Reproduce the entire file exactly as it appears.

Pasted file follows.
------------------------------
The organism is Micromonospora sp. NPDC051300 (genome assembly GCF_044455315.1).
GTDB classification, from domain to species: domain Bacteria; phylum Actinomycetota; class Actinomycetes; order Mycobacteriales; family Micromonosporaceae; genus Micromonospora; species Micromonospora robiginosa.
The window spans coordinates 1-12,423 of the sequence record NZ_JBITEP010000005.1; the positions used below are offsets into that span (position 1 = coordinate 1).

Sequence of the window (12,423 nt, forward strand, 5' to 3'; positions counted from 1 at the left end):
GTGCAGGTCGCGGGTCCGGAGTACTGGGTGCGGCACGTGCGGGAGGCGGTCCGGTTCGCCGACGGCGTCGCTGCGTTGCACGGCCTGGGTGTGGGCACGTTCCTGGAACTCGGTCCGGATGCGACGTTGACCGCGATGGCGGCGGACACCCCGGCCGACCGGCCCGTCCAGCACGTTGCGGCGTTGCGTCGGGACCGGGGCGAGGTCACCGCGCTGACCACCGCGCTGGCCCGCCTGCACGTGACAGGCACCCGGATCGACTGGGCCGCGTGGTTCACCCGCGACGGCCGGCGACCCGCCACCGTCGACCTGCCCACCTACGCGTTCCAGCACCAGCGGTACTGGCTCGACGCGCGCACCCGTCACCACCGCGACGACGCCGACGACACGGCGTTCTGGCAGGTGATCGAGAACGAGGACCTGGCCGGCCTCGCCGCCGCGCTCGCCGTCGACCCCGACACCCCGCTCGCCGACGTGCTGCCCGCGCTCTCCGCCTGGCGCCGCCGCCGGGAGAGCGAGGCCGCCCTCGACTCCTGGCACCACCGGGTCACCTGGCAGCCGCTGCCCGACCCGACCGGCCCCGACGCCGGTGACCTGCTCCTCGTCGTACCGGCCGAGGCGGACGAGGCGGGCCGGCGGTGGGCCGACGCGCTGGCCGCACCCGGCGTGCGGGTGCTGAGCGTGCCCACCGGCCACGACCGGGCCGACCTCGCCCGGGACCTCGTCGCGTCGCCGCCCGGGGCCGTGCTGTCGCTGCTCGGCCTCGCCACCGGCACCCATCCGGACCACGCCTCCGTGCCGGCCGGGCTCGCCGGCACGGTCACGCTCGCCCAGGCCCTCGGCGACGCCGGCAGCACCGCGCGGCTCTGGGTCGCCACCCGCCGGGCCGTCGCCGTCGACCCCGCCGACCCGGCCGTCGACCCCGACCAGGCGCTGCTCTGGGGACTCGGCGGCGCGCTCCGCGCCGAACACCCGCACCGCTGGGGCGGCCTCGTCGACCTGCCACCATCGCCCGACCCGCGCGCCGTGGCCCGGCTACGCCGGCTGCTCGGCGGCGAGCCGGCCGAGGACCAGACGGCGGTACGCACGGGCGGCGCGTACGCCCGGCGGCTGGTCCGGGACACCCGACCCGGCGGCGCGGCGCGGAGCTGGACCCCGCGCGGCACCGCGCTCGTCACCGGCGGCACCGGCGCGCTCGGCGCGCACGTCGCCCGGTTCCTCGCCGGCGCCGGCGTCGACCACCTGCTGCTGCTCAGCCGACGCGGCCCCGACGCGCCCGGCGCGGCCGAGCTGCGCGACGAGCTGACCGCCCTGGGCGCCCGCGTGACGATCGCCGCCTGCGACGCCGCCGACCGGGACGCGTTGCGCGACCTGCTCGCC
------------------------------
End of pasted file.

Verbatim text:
The organism is Micromonospora sp. NPDC051300 (genome assembly GCF_044455315.1).
GTDB classification, from domain to species: domain Bacteria; phylum Actinomycetota; class Actinomycetes; order Mycobacteriales; family Micromonosporaceae; genus Micromonospora; species Micromonospora robiginosa.
The window spans coordinates 1-12,423 of the sequence record NZ_JBITEP010000005.1; the positions used below are offsets into that span (position 1 = coordinate 1).

Sequence of the window (12,423 nt, forward strand, 5' to 3'; positions counted from 1 at the left end):
GTGCAGGTCGCGGGTCCGGAGTACTGGGTGCGGCACGTGCGGGAGGCGGTCCGGTTCGCCGACGGCGTCGCTGCGTTGCACGGCCTGGGTGTGGGCACGTTCCTGGAACTCGGTCCGGATGCGACGTTGACCGCGATGGCGGCGGACACCCCGGCCGACCGGCCCGTCCAGCACGTTGCGGCGTTGCGTCGGGACCGGGGCGAGGTCACCGCGCTGACCACCGCGCTGGCCCGCCTGCACGTGACAGGCACCCGGATCGACTGGGCCGCGTGGTTCACCCGCGACGGCCGGCGACCCGCCACCGTCGACCTGCCCACCTACGCGTTCCAGCACCAGCGGTACTGGCTCGACGCGCGCACCCGTCACCACCGCGACGACGCCGACGACACGGCGTTCTGGCAGGTGATCGAGAACGAGGACCTGGCCGGCCTCGCCGCCGCGCTCGCCGTCGACCCCGACACCCCGCTCGCCGACGTGCTGCCCGCGCTCTCCGCCTGGCGCCGCCGCCGGGAGAGCGAGGCCGCCCTCGACTCCTGGCACCACCGGGTCACCTGGCAGCCGCTGCCCGACCCGACCGGCCCCGACGCCGGTGACCTGCTCCTCGTCGTACCGGCCGAGGCGGACGAGGCGGGCCGGCGGTGGGCCGACGCGCTGGCCGCACCCGGCGTGCGGGTGCTGAGCGTGCCCACCGGCCACGACCGGGCCGACCTCGCCCGGGACCTCGTCGCGTCGCCGCCCGGGGCCGTGCTGTCGCTGCTCGGCCTCGCCACCGGCACCCATCCGGACCACGCCTCCGTGCCGGCCGGGCTCGCCGGCACGGTCACGCTCGCCCAGGCCCTCGGCGACGCCGGCAGCACCGCGCGGCTCTGGGTCGCCACCCGCCGGGCCGTCGCCGTCGACCCCGCCGACCCGGCCGTCGACCCCGACCAGGCGCTGCTCTGGGGACTCGGCGGCGCGCTCCGCGCCGAACACCCGCACCGCTGGGGCGGCCTCGTCGACCTGCCACCATCGCCCGACCCGCGCGCCGTGGCCCGGCTACGCCGGCTGCTCGGCGGCGAGCCGGCCGAGGACCAGACGGCGGTACGCACGGGCGGCGCGTACGCCCGGCGGCTGGTCCGGGACACCCGACCCGGCGGCGCGGCGCGGAGCTGGACCCCGCGCGGCACCGCGCTCGTCACCGGCGGCACCGGCGCGCTCGGCGCGCACGTCGCCCGGTTCCTCGCCGGCGCCGGCGTCGACCACCTGCTGCTGCTCAGCCGACGCGGCCCCGACGCGCCCGGCGCGGCCGAGCTGCGCGACGAGCTGACCGCCCTGGGCGCCCGCGTGACGATCGCCGCCTGCGACGCCGCCGACCGGGACGCGTTGCGCGACCTGCTCGCC